Apps to help shoppers find the best supermarket prices are becoming more popular in France as inflation rises and the cost of everyday items soars to its highest level in 14 years. We list some of the most popular.
Supermarket prices surged in April, at 2.89% overall, and even higher for everyday items such as pasta (15.31%).
As a result, some supermarkets have announced deals to help reduce costs, including E. Leclerc, which put an ‘anti-inflation shield’ across 120 products from May 4. This is set to last until July.
However, various smartphone apps have popped up, claiming to help consumers make their money go further, with cashback systems and price comparisons.
Cashback app. Users send a photo of their receipt, and are then given a partial reimbursement on products included in offers. Funds go directly to your bank account or Paypal account. When you register on the app, you will be able to claim a free product (100% refund) as a welcome gift.
Cashback app. Scan the barcode on your receipt and send a picture of it directly to the app. Reimbursements will then come through within 48 hours. The app also lists discount vouchers that can be printed, as well as current promotions. You can also create a shopping list directly on the app, and apply reimbursements directly to items on your list.
Cashback app, which also enables you to shop by collecting discounts, which you can then use both online and in-store. Users will be reimbursed after sending proof of purchases. Transfers to bank accounts can be made as soon as you reach €20 cashback. Additional discounts can be earned by watching a video or taking a brand quiz. Igraal Market says that its app enables users to save as much as €47 per week on shopping.
Cashback app, which also rewards loyalty to certain brands. Buying products from the app’s partner brands earns loyalty points that you can then exchange for money off via loyalty cards. Similar to the apps above, users must take a photo of their receipt. Users earn two points for every euro spent, and after 25 points, you are entitled to a 100% refund on a product from a partner brand.
App that encourages local shopping, by partially reimbursing products from local shops. Users need to register their bank card, and shop in local, small shops by paying with the same card. Reimbursements happen automatically, and once it reaches €10, users can transfer the money directly to their bank account. Works for food and other goods, as long as they are bought locally.
Mon avis le rend gratuit (‘My opinion makes it free’)
App that works with the Carrefour supermarket group, which offers free products for users to test. Users can choose which products to test, and then present the barcode from the app in-store. A minimum purchase of €30 in-store is also required. Users must then test the product and leave a review on the platform to receive points for testing other new products.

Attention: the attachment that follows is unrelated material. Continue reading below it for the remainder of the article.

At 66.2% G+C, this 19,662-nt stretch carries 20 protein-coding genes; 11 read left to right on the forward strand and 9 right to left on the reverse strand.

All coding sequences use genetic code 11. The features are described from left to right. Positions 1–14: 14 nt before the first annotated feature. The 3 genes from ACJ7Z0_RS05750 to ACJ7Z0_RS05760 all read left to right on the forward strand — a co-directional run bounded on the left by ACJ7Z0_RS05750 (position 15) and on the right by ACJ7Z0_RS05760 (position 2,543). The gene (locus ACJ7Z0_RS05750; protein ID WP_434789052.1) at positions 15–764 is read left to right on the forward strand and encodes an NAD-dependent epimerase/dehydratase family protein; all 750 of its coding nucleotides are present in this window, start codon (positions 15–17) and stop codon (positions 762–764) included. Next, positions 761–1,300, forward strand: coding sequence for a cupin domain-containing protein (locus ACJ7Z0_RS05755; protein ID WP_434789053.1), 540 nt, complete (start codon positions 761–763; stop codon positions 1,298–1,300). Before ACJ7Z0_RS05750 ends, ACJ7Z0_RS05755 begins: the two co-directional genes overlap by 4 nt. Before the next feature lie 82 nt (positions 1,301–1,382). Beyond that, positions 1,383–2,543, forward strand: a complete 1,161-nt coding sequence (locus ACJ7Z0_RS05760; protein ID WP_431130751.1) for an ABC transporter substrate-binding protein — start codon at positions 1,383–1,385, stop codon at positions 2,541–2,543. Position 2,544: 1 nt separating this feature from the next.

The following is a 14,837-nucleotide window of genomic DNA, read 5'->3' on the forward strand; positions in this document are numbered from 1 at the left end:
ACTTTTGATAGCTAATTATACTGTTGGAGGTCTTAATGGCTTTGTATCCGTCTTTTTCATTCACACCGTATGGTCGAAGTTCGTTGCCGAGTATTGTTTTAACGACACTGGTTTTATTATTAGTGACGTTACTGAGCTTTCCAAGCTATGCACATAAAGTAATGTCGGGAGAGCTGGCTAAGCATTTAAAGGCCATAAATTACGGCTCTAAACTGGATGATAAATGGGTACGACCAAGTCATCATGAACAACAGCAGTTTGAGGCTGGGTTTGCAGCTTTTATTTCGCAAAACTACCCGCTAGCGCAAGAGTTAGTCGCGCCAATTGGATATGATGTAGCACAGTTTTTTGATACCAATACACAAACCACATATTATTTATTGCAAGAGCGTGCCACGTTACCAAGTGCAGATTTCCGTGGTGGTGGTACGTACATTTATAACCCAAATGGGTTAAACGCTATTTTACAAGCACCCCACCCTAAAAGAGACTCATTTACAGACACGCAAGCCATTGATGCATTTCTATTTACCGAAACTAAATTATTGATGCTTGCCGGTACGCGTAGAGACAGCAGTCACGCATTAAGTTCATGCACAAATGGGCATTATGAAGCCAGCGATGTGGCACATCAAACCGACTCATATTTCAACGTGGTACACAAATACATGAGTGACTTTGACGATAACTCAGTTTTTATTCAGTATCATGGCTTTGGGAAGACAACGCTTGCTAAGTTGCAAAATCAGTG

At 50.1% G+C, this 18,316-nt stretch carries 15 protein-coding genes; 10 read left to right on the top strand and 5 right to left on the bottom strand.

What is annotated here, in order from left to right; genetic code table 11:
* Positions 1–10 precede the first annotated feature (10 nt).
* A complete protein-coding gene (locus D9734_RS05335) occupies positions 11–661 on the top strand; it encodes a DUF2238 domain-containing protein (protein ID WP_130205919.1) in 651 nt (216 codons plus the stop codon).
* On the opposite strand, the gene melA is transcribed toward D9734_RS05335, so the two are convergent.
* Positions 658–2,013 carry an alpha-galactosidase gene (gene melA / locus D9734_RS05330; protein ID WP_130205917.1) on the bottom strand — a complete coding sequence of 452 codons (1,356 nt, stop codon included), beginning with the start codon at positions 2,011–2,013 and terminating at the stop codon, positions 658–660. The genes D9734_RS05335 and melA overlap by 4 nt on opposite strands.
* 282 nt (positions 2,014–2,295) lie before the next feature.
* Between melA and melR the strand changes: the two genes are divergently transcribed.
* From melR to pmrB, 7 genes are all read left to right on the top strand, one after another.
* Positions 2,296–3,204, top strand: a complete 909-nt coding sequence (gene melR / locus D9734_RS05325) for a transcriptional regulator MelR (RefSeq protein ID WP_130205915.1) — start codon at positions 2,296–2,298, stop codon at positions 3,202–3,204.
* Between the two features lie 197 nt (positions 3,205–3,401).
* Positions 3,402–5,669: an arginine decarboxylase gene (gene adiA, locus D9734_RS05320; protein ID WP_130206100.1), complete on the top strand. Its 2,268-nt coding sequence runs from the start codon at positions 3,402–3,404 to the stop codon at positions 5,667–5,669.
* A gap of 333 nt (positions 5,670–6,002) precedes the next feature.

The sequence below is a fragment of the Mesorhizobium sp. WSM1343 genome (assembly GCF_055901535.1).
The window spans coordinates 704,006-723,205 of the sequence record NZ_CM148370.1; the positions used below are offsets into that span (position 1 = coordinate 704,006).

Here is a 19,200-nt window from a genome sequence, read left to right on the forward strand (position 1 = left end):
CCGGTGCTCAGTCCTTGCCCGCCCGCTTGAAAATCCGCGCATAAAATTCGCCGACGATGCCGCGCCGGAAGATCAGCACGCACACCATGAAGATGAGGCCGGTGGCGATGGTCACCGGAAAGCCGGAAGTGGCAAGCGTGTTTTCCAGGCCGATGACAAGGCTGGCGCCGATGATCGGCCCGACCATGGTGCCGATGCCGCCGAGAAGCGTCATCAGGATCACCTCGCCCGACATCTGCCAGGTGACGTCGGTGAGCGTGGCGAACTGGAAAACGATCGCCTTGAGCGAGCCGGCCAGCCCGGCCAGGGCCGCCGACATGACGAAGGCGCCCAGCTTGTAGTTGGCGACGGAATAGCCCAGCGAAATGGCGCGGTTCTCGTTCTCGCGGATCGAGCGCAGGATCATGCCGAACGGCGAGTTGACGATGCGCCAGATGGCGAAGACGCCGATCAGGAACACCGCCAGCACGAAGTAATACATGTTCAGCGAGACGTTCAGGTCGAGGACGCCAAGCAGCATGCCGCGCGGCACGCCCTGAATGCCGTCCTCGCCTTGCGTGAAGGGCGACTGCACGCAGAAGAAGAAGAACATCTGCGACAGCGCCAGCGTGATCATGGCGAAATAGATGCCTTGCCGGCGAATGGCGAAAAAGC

Price comparison app. Users can scan the barcode of a product and find out which supermarket chain has it at the cheapest price.
Website with an app version. Lists all the discount catalogues of major retailers and offers tips for saving money when shopping. You can also print out discount vouchers and view cashback offers.
How have people in France reacted to inflation so far?
Standard of living research centre Crédoc has said that since February, rising prices have had an effect on consumers’ habits. Almost half (48%) said that they were planning to reduce spending (versus only 34% who said the same thing in July 2021).
Among lower-income households, this percentage rose to 69%.
Buying habits have also changed, with organic foods among the less popular products. Retail analytics firm IRI said that the organic food market dropped by 6.6% in the first quarter of 2022 compared to the same period last year.
Frozen foods also dropped by 5.3% at the end of April, IRI said. Frozen meat is one of the products to have soared in price in recent weeks (up 11.33% in comparison with April 2021).
Among non-food items, toiletries and hygiene products have dropped by 7%. This is partly driven by people no longer buying masks, at-home Covid tests or hand sanitiser gel – but also seen in other items such as hand cream and lip balm (down 30%), and even toothbrushes (down 29%).
And yet, some items are seeing a spike in sales despite rising prices. Flour, which has risen by almost 11% in price, has seen a 36% jump in sales. This is partly because some consumers appear to be stockpiling the product in fear of future shortages due to the war in Ukraine.
Oils, especially sunflower oil, have also been flying off shelves despite rising prices (up almost 10%), with shortages due to the conflict.